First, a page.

By Robert Stoneback
The Danville News
DANVILLE — Since graduating from Danville High School in 2009, Jacob Treon has traveled around the world on several different ships as a member of the Merchant Marine Academy.
Graduating from the academy in 2013, Treon is currently working on the Maersk Alabama, the ship depicted in the Academy Award-nominated film “Captain Phillips.” He is serving as a third assistant engineer. His duties include regularly checking the engine room, preventative maintenance checks, checking and filling oil in the ship’s equipment and fixing anything that’s broken.
“My job comes down to keeping the ship running and operating properly, and it has been a busy one on here,” wrote Treon in an email interview.
Treon originally wanted to join the Navy, but found out about the Merchant Marine Academy after a suggestion from Danville athletic director Ron Kanaskie. He researched the academy’s program and decided he liked the opportunities it offered.
As a cadet with the academy, he worked on three different ships. Since graduating, he served two months under contract on the Maersk Columbia and is now doing a three-month contract with the Maersk Alabama. Both are container ships, designed to transport goods.
Treon declined to talk about his ship’s relationship to the recent “Captain Phillips” movie, only saying that some of the ship’s crew have a sense of animosity toward the film.
About 24 people crew the Maersk Alabama.
“Those 24 people you see all the time, every day, day in and day out until they get off or you get off,” Treon said. “If anything goes wrong, you can’t call 911 or anyone else. The crew needs to be able to deal with any emergency that might occur, whether it be a fire or an injury or what have you.”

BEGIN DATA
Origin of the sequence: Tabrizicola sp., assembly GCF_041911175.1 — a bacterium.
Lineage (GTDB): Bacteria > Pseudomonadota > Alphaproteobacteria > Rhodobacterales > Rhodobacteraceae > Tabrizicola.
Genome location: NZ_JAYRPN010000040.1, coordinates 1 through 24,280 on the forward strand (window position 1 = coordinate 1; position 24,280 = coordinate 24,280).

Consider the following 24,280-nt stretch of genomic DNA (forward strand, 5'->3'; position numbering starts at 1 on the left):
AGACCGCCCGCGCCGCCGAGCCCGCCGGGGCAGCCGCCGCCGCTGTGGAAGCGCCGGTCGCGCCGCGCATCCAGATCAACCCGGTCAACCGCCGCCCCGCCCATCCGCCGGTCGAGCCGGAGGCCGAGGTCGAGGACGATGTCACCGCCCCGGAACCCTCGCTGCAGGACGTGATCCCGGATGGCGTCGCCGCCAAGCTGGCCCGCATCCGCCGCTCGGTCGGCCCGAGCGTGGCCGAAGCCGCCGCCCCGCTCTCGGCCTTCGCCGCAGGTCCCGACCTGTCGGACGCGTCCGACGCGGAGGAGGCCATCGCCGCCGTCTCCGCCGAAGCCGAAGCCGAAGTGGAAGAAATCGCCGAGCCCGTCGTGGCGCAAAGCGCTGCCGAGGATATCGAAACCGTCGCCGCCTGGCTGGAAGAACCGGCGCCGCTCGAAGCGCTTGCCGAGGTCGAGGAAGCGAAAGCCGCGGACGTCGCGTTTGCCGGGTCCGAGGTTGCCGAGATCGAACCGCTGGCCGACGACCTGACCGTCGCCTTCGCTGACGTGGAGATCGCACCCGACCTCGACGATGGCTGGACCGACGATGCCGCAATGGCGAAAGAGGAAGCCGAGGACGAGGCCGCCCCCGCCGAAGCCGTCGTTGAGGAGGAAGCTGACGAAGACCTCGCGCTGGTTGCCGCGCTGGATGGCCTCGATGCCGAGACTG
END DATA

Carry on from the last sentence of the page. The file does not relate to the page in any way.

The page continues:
In the event of a fire onboard the ship, Treon is designated as one of the crew members who needs to don a fire-proof suit and extinguish the flames. While Treon has never had to put on the suit, he takes part in regular drills and simulations for practice. About 90 percent of shipboard fires are small enough to extinguish with a portable extinguisher and so far those are the only ones he’s encountered, he said.
Each crew member has their own room with a bed and bathroom, and most also have a couch and desk. The Alabama also has two mess halls, one for licensed crew members and another for unlicensed crew. Typical activities after work include reading, watching movies and working out.
The ships Treon has served on have mainly taken him around the Middle East, but he’s also been to Africa and Singapore. While he hasn’t had the chance to spend too much time offshore in any one place, he has enjoyed being exposed to the different local customs, including dress, food and language.
“I have enjoyed being almost everywhere I have been. I really can’t think of any one story that is my favorite,” he said, though he does remember several late nights out on the town, before an early work day the next morning.
One of the things he likes most is the “feeling to be out in the middle of the ocean where not many others have ventured, knowing that the next ship is miles and miles away.”